Crystal: 12:12 Well, I think about as an assistant head of middle school, I have three constituencies that I’ll be working with mainly. That will be faculty, parents, and with kids. And I think about what would I do and how would I bring myself to working with those constituencies and still maintaining the coaching mindset? So for example, for teachers, that would be pre meeting with the teachers before I observe their classes and having that open conversation, letting them have the ownership of their, you know, their observation. What would you like for me to look for, letting them set their own professional goals. I really hope that when I walk into the room to do an observation with a teacher, that there’s not that feeling of anxiety or feeling of apprehension, but they see me as a person there to help them grow. And we’re all here to grow.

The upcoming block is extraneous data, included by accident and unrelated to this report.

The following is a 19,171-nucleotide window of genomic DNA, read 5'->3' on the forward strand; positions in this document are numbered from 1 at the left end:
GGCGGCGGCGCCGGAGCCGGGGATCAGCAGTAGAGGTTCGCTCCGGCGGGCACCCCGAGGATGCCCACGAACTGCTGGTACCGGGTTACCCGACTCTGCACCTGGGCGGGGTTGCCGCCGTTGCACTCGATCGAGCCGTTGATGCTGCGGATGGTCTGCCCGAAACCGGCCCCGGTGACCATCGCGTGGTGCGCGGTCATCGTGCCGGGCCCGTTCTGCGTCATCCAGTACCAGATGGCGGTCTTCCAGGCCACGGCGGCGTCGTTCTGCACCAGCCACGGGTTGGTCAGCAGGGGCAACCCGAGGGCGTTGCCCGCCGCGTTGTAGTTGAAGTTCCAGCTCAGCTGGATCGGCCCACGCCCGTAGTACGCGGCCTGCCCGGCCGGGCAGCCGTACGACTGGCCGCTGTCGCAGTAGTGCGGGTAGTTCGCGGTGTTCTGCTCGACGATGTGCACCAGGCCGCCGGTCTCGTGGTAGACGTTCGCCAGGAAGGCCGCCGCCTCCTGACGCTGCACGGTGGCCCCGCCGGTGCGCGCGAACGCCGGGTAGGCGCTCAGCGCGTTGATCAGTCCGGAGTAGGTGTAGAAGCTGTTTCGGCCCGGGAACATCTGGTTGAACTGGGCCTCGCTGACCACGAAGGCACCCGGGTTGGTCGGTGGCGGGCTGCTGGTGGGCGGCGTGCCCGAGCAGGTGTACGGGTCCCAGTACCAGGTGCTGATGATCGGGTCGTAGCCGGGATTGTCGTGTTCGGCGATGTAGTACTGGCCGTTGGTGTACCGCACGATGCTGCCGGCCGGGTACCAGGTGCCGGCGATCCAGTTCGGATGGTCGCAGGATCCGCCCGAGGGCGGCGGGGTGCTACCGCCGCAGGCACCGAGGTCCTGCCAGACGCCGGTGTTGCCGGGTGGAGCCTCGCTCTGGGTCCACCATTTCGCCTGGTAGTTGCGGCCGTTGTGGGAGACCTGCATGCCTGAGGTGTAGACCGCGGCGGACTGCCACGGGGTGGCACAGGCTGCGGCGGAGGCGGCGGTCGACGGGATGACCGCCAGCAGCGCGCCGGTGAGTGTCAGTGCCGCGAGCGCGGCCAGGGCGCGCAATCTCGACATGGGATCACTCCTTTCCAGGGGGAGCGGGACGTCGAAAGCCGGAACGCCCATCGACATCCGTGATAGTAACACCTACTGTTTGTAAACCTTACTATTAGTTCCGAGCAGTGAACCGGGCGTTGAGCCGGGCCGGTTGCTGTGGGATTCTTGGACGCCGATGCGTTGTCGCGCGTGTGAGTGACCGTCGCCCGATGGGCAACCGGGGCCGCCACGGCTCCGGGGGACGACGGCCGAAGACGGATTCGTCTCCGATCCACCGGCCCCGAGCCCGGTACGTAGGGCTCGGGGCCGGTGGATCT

Crystal: 13:06 We all have room to improve. That’s what I hope to set. And I would build relationships first to hopefully, you know, ease that apprehension. And secondly, for parents, I would work a lot with parents as assistant head of middle school. And a lot of that would look like listening. I’m asking the parents, tell me more about what you see Steve doing at home. And tell me more about how we can support you and we can partner with you, rather than being the disciplinarian. This is what we’re going to do. Let’s build this together. Let’s support your child together. And maybe even bringing in the child in that conversation, if it’s appropriate.